|03.07.10 at 4:49 pm ET|
Top pitching prospect Casey Kelly returned to his hometown of Sarasota, Fla., and earned the win by pitching two shutout innings in the Red Sox’ 5-4 win over the Orioles Sunday afternoon.
Kelly didn’t allow a hit, struck out one and walked one in pitching the seventh and eighth innings for the Sox. The Red Sox were able to come back for the win thanks to three runs in the eighth inning and another in the ninth.
Catcher Mark Wagner went deep for the Sox in the ninth — proving to be the game-winner — while Jed Lowrie chipped in with two hits. Also pitching for the Sox were Clay Buchholz (2IP, 5H, 3R), Scott Atchison (IP, H), Boof Bonser (2IP, H), Daniel Bard (IP, 2H, R) and Robert Manuel, who pitched a scoreless/hitless ninth, striking out a pair, in earning the save.
|03.07.10 at 4:07 pm ET|
After his first spring training outing, Sunday in Sarasota against the Orioles, Clay Buchholz addressed the challenges that are going with vying for a spot in the Red Sox’ rotation, which would appear to have six pitchers going for five spots.
“It would be awkward for anybody,” he told reporters. “I guess there’s four guys, regardless what happens, that will be on the staff. The other two, three guys, yeah it’s awkward. Got to basically do what I did last spring, do what I did to finish the season last year, and I think everything will take care of itself… I can’t do anything about it regardless of what I think so I might as well not think about it, and put any added pressure, added stress.
“I’d rather win a spot than let it be given to me. It’s whatever. I knew regardless of how I pitch in spring training I have to do good, I have to show them during the season I can pitch under pressure in Boston, all that stuff. I’m going to be as relaxed as I can be.”
Buchholz ran into some trouble in his two-inning stint, giving up three runs on five hits, striking out one and walking two. The righty was, however, encouraged by the progress he has made throughout his time in spring training thus far.
“Whenever I needed to put a ball on the ground, I thought I did a good job, just a couple found holes, scored a couple more runs off of that,” he told reporters. “Things I’ve been working on the side, throwing bullpens, slowly coming together. Like I said, first outing of the spring, a little jumpy on a couple of pitches. Other than than that felt like I had good stuff, good movement on the two-seamer. The changeups, when I threw them right, were good. And I threw a couple of good curveballs. Just have to put it all together. It’s really early in the spring for me. I’ve got a couple more outings before we think it’s anything bad.”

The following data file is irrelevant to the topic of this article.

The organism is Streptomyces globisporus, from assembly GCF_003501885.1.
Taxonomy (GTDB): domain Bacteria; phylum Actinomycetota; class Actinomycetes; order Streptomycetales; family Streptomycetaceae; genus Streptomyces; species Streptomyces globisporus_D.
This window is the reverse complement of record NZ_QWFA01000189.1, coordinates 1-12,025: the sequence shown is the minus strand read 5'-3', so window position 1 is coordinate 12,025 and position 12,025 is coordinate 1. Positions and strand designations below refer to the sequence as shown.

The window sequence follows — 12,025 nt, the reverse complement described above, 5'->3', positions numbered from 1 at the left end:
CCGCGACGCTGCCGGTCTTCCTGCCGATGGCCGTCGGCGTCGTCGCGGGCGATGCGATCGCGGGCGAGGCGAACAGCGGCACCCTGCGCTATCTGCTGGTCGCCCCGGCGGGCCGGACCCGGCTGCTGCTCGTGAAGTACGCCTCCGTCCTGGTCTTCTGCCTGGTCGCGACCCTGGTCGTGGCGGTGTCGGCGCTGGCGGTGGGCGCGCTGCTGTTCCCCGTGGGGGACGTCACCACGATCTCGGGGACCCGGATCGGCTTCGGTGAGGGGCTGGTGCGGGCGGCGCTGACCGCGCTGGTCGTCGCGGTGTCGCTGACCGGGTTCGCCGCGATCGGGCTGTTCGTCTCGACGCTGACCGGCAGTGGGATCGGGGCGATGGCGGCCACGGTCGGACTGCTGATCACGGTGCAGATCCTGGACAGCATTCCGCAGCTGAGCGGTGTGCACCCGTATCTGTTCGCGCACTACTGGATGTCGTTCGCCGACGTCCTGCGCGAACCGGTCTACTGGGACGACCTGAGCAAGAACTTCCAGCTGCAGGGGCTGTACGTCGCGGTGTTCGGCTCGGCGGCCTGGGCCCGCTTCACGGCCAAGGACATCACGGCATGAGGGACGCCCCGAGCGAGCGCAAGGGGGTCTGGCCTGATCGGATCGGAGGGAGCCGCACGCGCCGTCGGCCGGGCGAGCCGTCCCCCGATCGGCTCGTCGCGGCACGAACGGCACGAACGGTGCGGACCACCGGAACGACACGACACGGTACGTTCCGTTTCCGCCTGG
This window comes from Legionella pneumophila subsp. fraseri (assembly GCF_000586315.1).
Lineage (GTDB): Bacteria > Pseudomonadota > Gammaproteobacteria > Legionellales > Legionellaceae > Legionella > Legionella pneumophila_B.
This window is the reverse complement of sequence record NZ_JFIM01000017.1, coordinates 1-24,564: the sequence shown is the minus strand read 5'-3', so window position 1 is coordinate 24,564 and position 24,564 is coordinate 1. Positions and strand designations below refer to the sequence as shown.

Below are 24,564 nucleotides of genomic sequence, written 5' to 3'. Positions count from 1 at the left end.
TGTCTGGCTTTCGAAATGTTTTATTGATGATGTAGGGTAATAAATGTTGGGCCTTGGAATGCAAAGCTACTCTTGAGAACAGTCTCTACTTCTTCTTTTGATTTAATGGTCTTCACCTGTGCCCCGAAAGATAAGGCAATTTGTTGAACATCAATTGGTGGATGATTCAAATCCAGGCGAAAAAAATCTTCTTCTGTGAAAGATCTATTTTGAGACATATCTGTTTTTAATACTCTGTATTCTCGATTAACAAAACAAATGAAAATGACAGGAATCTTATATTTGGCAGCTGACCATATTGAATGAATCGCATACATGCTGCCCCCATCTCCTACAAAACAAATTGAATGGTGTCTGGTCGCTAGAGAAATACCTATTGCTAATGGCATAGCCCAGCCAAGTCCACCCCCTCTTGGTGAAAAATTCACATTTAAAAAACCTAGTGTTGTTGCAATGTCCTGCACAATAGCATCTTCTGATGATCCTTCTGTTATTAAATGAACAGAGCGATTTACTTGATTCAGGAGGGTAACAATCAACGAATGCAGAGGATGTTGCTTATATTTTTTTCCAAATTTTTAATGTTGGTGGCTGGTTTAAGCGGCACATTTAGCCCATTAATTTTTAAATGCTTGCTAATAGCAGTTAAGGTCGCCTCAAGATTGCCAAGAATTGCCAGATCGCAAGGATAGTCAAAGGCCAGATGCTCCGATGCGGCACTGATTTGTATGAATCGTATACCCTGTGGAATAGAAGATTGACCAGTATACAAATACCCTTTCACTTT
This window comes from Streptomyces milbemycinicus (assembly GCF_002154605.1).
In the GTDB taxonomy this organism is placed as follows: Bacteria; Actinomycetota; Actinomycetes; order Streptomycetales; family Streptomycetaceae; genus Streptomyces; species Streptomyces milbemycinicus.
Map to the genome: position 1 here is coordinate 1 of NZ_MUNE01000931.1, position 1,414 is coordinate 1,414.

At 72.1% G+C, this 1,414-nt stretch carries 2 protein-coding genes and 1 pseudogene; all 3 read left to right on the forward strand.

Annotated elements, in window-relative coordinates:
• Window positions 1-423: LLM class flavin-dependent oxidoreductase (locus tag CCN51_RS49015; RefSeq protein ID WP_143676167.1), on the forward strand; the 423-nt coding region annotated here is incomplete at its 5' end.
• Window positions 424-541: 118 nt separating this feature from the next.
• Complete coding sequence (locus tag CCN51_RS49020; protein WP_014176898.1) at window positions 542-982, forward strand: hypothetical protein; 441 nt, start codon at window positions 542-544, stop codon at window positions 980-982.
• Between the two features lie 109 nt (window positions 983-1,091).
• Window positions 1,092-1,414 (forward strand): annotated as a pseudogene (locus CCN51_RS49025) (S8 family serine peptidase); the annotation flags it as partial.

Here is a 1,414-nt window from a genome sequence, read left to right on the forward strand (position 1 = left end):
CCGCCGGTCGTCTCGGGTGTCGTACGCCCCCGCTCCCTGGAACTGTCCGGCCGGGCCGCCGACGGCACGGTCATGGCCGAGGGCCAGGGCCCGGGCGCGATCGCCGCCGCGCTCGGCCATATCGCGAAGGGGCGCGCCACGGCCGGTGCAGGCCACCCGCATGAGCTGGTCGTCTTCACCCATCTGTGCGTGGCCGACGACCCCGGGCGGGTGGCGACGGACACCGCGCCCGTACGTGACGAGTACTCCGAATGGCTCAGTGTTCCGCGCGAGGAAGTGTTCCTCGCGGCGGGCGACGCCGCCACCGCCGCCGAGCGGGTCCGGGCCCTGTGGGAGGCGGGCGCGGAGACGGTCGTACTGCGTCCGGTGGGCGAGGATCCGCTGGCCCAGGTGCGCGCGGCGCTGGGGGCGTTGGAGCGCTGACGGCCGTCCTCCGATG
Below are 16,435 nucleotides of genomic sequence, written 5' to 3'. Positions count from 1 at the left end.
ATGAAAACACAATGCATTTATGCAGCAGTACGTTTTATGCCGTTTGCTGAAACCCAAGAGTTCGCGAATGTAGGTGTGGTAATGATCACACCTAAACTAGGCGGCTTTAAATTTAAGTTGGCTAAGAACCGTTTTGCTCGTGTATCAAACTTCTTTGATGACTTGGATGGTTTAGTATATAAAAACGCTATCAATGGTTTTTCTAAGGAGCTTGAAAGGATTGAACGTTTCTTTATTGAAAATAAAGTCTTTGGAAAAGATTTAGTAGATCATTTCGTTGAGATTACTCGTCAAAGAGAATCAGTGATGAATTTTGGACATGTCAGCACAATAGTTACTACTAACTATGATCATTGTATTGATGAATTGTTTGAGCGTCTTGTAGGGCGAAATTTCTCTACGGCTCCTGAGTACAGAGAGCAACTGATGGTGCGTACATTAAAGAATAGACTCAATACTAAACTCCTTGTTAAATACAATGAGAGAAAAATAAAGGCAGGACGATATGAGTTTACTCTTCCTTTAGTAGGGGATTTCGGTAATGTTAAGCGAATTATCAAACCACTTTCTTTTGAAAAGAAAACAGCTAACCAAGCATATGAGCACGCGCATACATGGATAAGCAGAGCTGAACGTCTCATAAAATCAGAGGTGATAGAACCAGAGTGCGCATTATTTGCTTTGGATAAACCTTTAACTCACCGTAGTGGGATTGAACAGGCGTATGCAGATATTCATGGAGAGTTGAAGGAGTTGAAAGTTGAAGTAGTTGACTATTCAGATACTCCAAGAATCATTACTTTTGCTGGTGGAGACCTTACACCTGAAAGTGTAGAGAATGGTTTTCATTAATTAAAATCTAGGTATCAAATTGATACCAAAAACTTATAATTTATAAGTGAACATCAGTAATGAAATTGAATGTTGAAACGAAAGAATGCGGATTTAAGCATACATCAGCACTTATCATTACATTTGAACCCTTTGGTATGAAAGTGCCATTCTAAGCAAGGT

Here are some more quotes from Buchholz following his outing:
“For most part I was down, the home run was up and I think the single – second hit of second inning – was a little up. Felt good with most of location. That’s basically all I’ve been doing, putting it down in the zone and work both sides of the plate with it.”
“It’s any pitcher, it’s easier to work from down up, then it is up to down, especially with a fastball. Everything you throw comes off your fastball, so if your arm slot and release point is good with your fastball, it’s going to be good with your other pitches also. It’s the first pitch that you have to put your trust in and know where your throwing it and pick good locations to throw it.”
“I feel heavier. Not necessarily stronger. I feel better.”
“I’ve always set the bar high, regardless if it’s spring training or in season. I want to do good job every time I go out. I know you’re going to have rough days, sub-par days and really good days. Have to shift them, mix them in. not necessarily concerned with the pressure right now, I want to go out there and do good, I don’t want to show them that I’m not trying. I’m going ot go out every inning and try to do the things I’ve been working on and dow well.”
“That first game, always good to go out there and get them out of the way regardless if it’s good or bad. I felt fine with it – the two walks, like I said, I didn’t care much for those things. Other than that, I felt good.’’
|03.07.10 at 12:26 pm ET|
Red Sox manager Terry Francona told reporters prior to his team’s spring training game against the Orioles in Sarasota that the rough estimate is to have pitcher Daisuke Matsuzaka pitch in a game for the first time this spring on March 18. The date is an off day for the Red Sox, so Matsuzaka would be most likely facing hitters at the minor league training facility if that schedule does hold up.
Jason Varitek has also been away from the team with an excused absence, tending to a personal matter. “We just told him to handle what he needs to and we’ll make adjustments,” Francona told reporters. “He knows he has our blessing to do what he needs to do.”
Mike Lowell, who visited with surgeon Dr. Michael Kelly, may have a plan mapped out for his integration into spring training games by Monday. Francona was scheduled to meet with trainer Mike Reinold regarding the matter.
|03.07.10 at 12:13 pm ET|
If you thought Michael Bowden’s delivery looked different this season, there’s a reason: It is. And Alex Speier points out in his column today exactly how the pitcher went about altering the execution. Here is a snippet from the piece:
That delivery has always made talent evaluators do a double take. Because it has appeared somewhat robotic, it has led to heightened skepticism about his skills.
One talent evaluator, for instance, suggested over the offseason that his mechanics would leave teams skeptical about his results until he proves that he can translate his minor league success to the big leagues. Certainly, the perception of Bowden took a step backwards last year. Evaluators described him as anything from a No. 4 starter to a likely bullpen candidate.
Even the Sox have had their concerns about his delivery in the past. The team sent Bowden to the American Sports Medicine Institute (headed by Dr. James Andrews) in Birmingham, Ala., after he entered their system to make sure that the pitcher’s unorthodox delivery wasn’t putting undue stress on his arm. They determined that he wasn’t, but even so, the way in which he got the ball to the plate was abnormal.